Yuri Akimoto, a producer for worldwide production and business development at Fuji Television Network, talks about making The Window, penned by acclaimed British screenwriter James Payne and produced by Boogie Entertainment in co-production with Fuji Television Network and ZDF Enterprises.
Broadcasters and platforms need innovative and high-quality series to attract viewers and subscribers, and The Window fulfills both requirements. The ten-part drama thriller provides a seldom-seen look at the behind-the-scenes deals and intrigues of the soccer world. Equally novel is how the project came together as one of the first collaborations on a scripted series between Europe and Japan.
TV DRAMA: When did you learn about The Window? At what point did Fuji TV become involved?
AKIMOTO: I personally got involved in the project two years ago, when I joined the business team at Fuji, but I heard that Fuji had been involved from the very beginning. In fact, the beginning of The Window was at a dinner meeting during MIPCOM 2017, when members from ZDF Enterprises and Fuji TV came up with the idea that it would be fun if there were a series [that was] a soccer version of House of Cards, and even more so if it was a collaboration between Europe and Asia.
TV DRAMA: This co-production was groundbreaking, wasn’t it? A European broadcaster and a Japanese broadcaster co-producing and co-financing a drama series.
AKIMOTO: Yes, it was a new challenge for both of us and probably the first time in the history of co-production! It always looks more challenging for anyone to do anything for the first time, but after you’ve seen someone do it, the hurdle becomes lower. We hope that our collaboration will inspire others and that it will activate the content market even more.
TV DRAMA: The screenwriter James Payne chose an interesting angle to explore the world of soccer. What appealed to you about the project?
AKIMOTO: Of course, we all know James as a talented screenwriter, so having him on board was already super exciting. In addition to that, although the series is about the world of soccer, the idea was how not to [focus on] scenes of the actual game. We wanted something that not only core soccer fans but also people not so familiar with sports could enjoy watching, so the idea to focus on the “behind the scenes of soccer” angle was very appealing to us.
TV DRAMA: How did Boogie Entertainment, Fuji TV and ZDF Enterprises share editorial decisions about the series?
AKIMOTO: We have had several meetings and kept each other updated on what is going on, and if anything happens, we discuss with open minds and respect! Before Covid-19, aside from many conference calls, we visited each other in person before the shooting in Tokyo and during the shooting in Belgium. It was an awesome experience to visit the set in Antwerp and to see the cast and everyone in person.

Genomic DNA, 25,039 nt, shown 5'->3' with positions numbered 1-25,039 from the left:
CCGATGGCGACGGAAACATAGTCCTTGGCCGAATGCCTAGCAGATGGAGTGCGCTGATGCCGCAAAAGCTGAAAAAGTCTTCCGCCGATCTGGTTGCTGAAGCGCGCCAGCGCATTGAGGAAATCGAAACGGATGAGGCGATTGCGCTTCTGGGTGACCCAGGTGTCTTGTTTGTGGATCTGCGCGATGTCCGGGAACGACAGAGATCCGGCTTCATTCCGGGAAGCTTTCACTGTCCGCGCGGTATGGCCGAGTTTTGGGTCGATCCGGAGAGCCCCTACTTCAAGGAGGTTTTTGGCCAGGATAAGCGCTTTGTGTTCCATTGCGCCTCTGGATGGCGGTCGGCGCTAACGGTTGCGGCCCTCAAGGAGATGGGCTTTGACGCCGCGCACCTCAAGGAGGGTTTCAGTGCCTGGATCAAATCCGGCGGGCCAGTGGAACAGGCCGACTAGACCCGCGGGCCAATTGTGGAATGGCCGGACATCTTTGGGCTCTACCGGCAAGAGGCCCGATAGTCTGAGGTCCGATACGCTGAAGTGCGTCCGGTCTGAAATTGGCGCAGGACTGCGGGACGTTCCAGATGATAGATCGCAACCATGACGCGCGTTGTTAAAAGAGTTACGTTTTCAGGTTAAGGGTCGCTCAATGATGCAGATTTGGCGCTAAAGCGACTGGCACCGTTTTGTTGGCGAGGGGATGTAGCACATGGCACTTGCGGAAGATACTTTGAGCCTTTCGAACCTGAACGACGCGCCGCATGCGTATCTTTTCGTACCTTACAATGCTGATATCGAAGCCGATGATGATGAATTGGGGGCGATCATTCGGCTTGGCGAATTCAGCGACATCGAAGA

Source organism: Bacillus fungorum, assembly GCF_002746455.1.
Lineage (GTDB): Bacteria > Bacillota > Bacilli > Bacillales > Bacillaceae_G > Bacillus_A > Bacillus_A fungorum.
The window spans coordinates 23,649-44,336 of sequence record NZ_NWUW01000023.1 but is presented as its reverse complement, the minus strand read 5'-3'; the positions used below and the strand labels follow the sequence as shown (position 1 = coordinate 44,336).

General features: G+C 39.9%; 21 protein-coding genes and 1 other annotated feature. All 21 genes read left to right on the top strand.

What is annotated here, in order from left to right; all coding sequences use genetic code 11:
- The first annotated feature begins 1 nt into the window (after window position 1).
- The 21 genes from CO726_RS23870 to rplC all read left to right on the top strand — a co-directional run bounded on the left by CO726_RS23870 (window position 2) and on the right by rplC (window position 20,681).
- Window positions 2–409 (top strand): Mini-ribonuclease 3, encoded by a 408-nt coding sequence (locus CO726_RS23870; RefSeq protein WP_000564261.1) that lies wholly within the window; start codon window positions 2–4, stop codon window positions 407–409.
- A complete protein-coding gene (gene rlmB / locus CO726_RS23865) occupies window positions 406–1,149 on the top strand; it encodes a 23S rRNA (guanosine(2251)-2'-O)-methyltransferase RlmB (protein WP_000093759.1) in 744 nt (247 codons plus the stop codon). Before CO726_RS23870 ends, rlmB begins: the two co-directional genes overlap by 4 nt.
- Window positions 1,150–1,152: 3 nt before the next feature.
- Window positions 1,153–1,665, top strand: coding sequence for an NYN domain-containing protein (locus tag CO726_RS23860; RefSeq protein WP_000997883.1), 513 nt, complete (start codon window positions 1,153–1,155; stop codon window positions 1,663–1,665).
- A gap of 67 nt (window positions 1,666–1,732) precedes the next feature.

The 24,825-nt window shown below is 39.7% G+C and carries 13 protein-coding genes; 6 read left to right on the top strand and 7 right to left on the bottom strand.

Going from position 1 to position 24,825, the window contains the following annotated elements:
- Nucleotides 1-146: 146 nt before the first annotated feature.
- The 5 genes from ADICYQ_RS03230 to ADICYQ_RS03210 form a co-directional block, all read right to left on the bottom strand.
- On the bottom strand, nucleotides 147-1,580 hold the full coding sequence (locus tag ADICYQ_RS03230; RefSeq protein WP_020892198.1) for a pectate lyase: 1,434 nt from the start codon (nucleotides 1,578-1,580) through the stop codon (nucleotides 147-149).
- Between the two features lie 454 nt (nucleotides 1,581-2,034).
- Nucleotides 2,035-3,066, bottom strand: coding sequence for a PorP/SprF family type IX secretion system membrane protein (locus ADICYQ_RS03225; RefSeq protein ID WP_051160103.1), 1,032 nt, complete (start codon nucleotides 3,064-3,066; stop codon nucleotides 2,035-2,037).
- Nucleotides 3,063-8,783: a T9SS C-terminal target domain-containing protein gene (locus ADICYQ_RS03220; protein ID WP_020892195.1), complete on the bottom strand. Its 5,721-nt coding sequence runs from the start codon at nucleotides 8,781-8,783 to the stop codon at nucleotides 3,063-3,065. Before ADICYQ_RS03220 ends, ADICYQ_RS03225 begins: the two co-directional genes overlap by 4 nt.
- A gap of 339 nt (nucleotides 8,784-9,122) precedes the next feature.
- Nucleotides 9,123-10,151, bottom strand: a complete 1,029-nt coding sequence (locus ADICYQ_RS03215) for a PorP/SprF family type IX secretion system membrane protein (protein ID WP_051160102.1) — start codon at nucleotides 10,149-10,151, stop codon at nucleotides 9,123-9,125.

TV DRAMA: The series was shot during Covid-19. What difficulties did that present, and how did the production team overcome the problems?
AKIMOTO: In the summer of 2020, when the Covid situation became serious around the world, we were in the middle of the shoot. So, obviously, we had to postpone some shooting schedules during the lockdown in Europe. I heard that the cast members were communicating through SNS and kept each other company and their minds focused on the series. As soon as the regulation was relieved, we began shooting again, but there were many new rules that the production needed to clear. We had cast and staff members from all over the world, so adjusting the schedule according to each member’s travel availability and how long they needed to go into quarantine was definitely not easy. The production team was required [to come up with] a high level of creativity and optimization at the same time. For example, the cast, crew and staff wore different colored T-shirts to be thorough with zoning, and there were times when we also had to ask the cast to do their makeup by themselves because of hygiene reasons.
We, the team from Fuji, could not be there at the shooting [during] the pandemic. For us, it was hard, too, because we could not physically support the shooting, and we just had to trust each other.
TV DRAMA: Tell us about the popularity of soccer in Japan and how you expect The Window to be of great interest to viewers.
AKIMOTO: Soccer is one of the most popular sports in Japan. Many kids play soccer in school and after school, and being a pro soccer player is always among kids’ top ten dream jobs.
There are many pro soccer players who play overseas, such as Yuto Nagatomo, who played for Inter Milan, Takumi Minamino playing for Liverpool FC and Takefusa Kubo for RCD Mallorca. There is definitely a big soccer fan market here in Japan, but as I mentioned before, The Window is about the world of soccer, but at the same time, it is a thriller revealing what is happening behind the scenes of the gorgeous lives of the players that we see on the news as celebs and big money, with deceiving, lies and scrambles.
You don’t really have to be a soccer fan to be drawn into this series. I think it is human nature to want to have a peek at the dark side of things, and I think that is enough to love the series.
By the way, I am not a huge fan of sports, but I enjoyed watching it very much anyway!
TV DRAMA: How does The Window complement the rest of Fuji TV’s drama offering?
AKIMOTO: It is a good opportunity for the audience and the market to know the name of our company, especially in Europe, and to be acknowledged as one of the enthusiastic Asian broadcasters that is open to new opportunities, challenges and collaborations outside the country.